The Spirit of St. Louis (1957)

Approved   |    |  Adventure, Biography, Drama


The Spirit of St. Louis (1957) Poster

Charles 'Slim' Lindbergh struggles to finance and design an airplane that will make his New York to Paris flight the first solo transatlantic crossing.


7.2/10
7,082

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  • "The Spirit of St. Louis," James Stewart 1957 Warner / MPTV
  • James Stewart in The Spirit of St. Louis (1957)
  • James Stewart in The Spirit of St. Louis (1957)
  • James Stewart in The Spirit of St. Louis (1957)
  • "Spirit of St. Louis," Premiere James Stewart, 1957
  • James Stewart in The Spirit of St. Louis (1957)

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26 September 2010 | MartinHafer
5
| A bit dull--the real story of Lindburgh would make a much more interesting film!
This is a film that practically deifies Charles Lindburgh because of his amazing solo flight across the Atlantic (from New York to Paris). At times, it just seemed to make the man too super-human and swell--and that is a bit of a problem because the real life Lindburgh was a very, very flawed man. In fact, his many flaws would make his life story a wonderful mini-series--as there's way, way too much for one film! Missing is Lindburgh's pre-WWII adoration of Hitler and the Nazis (as it tended to justify his own antisemitism), the famous and tragic kidnapping of his son, his actually managing to fly combat missions (which were unauthorized) during WWII where he even managed to shoot down a plane as well as the revelation after his death that he led a triple life--with two complete families in Germany in addition to his wife and family at home!! This soap opera-like and sometimes self-destructive pattern make him a person not to be especially admired--but sure an interesting one nevertheless!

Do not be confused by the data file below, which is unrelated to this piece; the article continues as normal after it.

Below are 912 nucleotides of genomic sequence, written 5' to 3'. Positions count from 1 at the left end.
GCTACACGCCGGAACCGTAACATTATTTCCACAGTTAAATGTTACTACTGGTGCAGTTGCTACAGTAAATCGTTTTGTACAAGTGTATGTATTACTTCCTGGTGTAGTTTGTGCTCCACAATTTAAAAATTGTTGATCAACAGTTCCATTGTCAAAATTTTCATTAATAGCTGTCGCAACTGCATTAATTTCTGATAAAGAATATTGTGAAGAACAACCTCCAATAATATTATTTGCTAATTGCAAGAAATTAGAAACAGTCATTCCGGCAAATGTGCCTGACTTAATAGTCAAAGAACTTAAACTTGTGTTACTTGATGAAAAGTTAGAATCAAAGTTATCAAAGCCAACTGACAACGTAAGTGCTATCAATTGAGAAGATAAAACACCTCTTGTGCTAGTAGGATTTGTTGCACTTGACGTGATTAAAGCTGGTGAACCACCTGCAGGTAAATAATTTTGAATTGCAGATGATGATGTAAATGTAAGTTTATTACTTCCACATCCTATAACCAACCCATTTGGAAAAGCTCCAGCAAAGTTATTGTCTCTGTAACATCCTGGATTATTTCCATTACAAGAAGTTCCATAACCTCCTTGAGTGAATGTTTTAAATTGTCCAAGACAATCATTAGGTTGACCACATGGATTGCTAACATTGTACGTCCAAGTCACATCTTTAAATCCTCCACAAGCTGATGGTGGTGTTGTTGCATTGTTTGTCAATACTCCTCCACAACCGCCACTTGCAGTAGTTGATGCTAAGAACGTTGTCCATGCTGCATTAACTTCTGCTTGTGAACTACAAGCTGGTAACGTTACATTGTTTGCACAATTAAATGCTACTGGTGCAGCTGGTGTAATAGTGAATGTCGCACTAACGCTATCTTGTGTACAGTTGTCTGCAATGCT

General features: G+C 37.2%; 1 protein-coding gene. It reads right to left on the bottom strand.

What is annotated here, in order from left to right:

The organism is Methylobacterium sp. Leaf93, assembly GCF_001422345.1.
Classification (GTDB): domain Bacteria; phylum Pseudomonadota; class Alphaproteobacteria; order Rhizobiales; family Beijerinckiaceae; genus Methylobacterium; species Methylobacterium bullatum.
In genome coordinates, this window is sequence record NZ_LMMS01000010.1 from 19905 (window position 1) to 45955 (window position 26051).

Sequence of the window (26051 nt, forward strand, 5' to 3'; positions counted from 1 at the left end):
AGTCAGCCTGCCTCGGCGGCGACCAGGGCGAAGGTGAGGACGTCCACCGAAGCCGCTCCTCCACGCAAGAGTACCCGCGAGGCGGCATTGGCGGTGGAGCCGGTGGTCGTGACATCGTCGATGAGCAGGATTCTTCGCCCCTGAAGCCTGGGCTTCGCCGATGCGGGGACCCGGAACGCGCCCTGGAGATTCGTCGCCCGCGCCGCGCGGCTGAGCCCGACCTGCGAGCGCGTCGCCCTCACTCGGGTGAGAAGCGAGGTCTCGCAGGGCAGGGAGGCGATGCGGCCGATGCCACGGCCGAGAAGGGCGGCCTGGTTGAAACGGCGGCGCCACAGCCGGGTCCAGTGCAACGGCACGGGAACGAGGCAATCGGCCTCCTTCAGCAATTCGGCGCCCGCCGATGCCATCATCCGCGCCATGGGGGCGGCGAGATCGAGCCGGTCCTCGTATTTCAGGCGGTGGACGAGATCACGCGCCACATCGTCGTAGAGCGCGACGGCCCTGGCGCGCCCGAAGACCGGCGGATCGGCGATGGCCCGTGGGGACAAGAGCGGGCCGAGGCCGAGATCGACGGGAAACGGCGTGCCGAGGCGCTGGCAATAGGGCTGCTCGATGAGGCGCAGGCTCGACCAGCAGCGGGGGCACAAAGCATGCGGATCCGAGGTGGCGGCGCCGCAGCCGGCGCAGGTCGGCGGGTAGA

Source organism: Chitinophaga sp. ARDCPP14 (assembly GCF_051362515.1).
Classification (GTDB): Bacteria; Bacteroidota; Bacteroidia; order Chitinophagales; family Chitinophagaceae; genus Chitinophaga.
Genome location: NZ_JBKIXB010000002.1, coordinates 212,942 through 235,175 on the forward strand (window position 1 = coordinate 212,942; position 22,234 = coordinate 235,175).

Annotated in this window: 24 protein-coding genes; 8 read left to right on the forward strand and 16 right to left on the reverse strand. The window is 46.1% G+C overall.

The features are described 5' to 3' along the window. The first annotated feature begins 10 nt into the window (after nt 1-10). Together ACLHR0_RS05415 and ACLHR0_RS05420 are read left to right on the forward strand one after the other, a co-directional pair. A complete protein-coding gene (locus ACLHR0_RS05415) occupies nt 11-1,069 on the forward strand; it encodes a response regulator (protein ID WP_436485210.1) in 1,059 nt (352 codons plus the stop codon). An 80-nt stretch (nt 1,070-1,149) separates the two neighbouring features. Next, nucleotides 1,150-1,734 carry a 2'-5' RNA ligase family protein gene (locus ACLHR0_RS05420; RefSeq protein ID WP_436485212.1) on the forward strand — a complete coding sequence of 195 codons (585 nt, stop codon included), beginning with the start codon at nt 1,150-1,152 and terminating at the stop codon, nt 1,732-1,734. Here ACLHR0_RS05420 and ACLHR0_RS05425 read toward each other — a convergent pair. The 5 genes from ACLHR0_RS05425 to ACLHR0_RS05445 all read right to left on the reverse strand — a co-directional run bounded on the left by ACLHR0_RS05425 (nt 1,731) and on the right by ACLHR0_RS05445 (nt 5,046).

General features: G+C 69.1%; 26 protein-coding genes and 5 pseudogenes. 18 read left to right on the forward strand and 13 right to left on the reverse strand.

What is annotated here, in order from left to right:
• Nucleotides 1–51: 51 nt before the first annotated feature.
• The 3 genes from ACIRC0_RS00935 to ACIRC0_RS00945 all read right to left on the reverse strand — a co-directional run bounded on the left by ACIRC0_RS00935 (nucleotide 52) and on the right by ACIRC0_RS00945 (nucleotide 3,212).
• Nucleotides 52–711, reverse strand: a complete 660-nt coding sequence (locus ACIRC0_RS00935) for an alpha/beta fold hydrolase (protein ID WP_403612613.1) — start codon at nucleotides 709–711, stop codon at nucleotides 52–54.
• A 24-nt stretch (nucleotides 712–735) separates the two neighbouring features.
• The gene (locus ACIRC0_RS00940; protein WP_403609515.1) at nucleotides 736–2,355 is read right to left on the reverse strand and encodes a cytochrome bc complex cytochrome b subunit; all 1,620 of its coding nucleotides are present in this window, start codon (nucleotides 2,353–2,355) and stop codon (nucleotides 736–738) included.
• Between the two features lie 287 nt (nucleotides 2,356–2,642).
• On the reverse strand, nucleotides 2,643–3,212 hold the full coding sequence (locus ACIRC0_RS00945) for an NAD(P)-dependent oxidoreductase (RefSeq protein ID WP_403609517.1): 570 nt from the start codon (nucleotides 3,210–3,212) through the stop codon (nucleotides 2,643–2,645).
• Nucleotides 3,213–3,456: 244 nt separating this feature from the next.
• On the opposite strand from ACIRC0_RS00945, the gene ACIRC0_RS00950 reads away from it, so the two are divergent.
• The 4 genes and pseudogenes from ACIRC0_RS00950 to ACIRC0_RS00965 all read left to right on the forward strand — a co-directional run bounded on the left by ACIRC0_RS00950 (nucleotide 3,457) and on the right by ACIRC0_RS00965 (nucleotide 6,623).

As for this film, I love aviation films but I even found it to be a bit ponderous. At well over two hours, the entire production just seemed too long--and could have benefited from a slight trimming. After all, it is a foregone conclusion that he made it to Paris--so dragging this portion of the film out seemed unnecessary. Plus, many of the flashback scenes just seemed like filler. In addition, James Stewart was too old for the part--though at least Stewart was an accomplished pilot--which was a plus. Apparently my complaints about the film being too long, the story being WAAAY too sanitized and incomplete as well as the miscasting were seen as by the public as well in 1957--as the film was a box office failure. Not a bad film, mind you, but it had a lot of room to be better. It's amazing that it can be so long and yet so incomplete.

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Genres

Adventure | Biography | Drama | History

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